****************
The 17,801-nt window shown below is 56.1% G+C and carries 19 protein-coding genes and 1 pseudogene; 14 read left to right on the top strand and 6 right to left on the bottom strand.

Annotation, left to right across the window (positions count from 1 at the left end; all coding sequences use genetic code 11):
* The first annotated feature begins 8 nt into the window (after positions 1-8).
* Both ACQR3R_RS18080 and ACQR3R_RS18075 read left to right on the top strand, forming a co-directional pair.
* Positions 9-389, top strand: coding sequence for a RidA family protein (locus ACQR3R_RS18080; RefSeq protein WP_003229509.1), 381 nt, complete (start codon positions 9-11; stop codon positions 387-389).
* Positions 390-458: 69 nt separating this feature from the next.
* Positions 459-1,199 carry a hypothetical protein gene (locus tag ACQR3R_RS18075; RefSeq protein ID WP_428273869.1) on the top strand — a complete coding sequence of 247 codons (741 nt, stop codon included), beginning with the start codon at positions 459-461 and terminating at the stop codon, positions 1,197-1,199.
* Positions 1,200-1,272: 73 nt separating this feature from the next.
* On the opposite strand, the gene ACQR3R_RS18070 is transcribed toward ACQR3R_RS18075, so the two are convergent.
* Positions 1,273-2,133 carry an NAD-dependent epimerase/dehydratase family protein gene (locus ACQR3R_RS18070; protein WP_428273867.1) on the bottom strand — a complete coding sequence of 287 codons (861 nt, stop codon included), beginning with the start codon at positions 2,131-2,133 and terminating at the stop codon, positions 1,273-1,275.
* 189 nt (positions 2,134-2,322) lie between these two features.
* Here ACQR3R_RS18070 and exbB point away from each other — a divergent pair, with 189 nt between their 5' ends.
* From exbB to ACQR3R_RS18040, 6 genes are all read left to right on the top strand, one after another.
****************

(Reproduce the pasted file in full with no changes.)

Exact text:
The 17,801-nt window shown below is 56.1% G+C and carries 19 protein-coding genes and 1 pseudogene; 14 read left to right on the top strand and 6 right to left on the bottom strand.

Annotation, left to right across the window (positions count from 1 at the left end; all coding sequences use genetic code 11):
* The first annotated feature begins 8 nt into the window (after positions 1-8).
* Both ACQR3R_RS18080 and ACQR3R_RS18075 read left to right on the top strand, forming a co-directional pair.
* Positions 9-389, top strand: coding sequence for a RidA family protein (locus ACQR3R_RS18080; RefSeq protein WP_003229509.1), 381 nt, complete (start codon positions 9-11; stop codon positions 387-389).
* Positions 390-458: 69 nt separating this feature from the next.
* Positions 459-1,199 carry a hypothetical protein gene (locus tag ACQR3R_RS18075; RefSeq protein ID WP_428273869.1) on the top strand — a complete coding sequence of 247 codons (741 nt, stop codon included), beginning with the start codon at positions 459-461 and terminating at the stop codon, positions 1,197-1,199.
* Positions 1,200-1,272: 73 nt separating this feature from the next.
* On the opposite strand, the gene ACQR3R_RS18070 is transcribed toward ACQR3R_RS18075, so the two are convergent.
* Positions 1,273-2,133 carry an NAD-dependent epimerase/dehydratase family protein gene (locus ACQR3R_RS18070; protein WP_428273867.1) on the bottom strand — a complete coding sequence of 287 codons (861 nt, stop codon included), beginning with the start codon at positions 2,131-2,133 and terminating at the stop codon, positions 1,273-1,275.
* 189 nt (positions 2,134-2,322) lie between these two features.
* Here ACQR3R_RS18070 and exbB point away from each other — a divergent pair, with 189 nt between their 5' ends.
* From exbB to ACQR3R_RS18040, 6 genes are all read left to right on the top strand, one after another.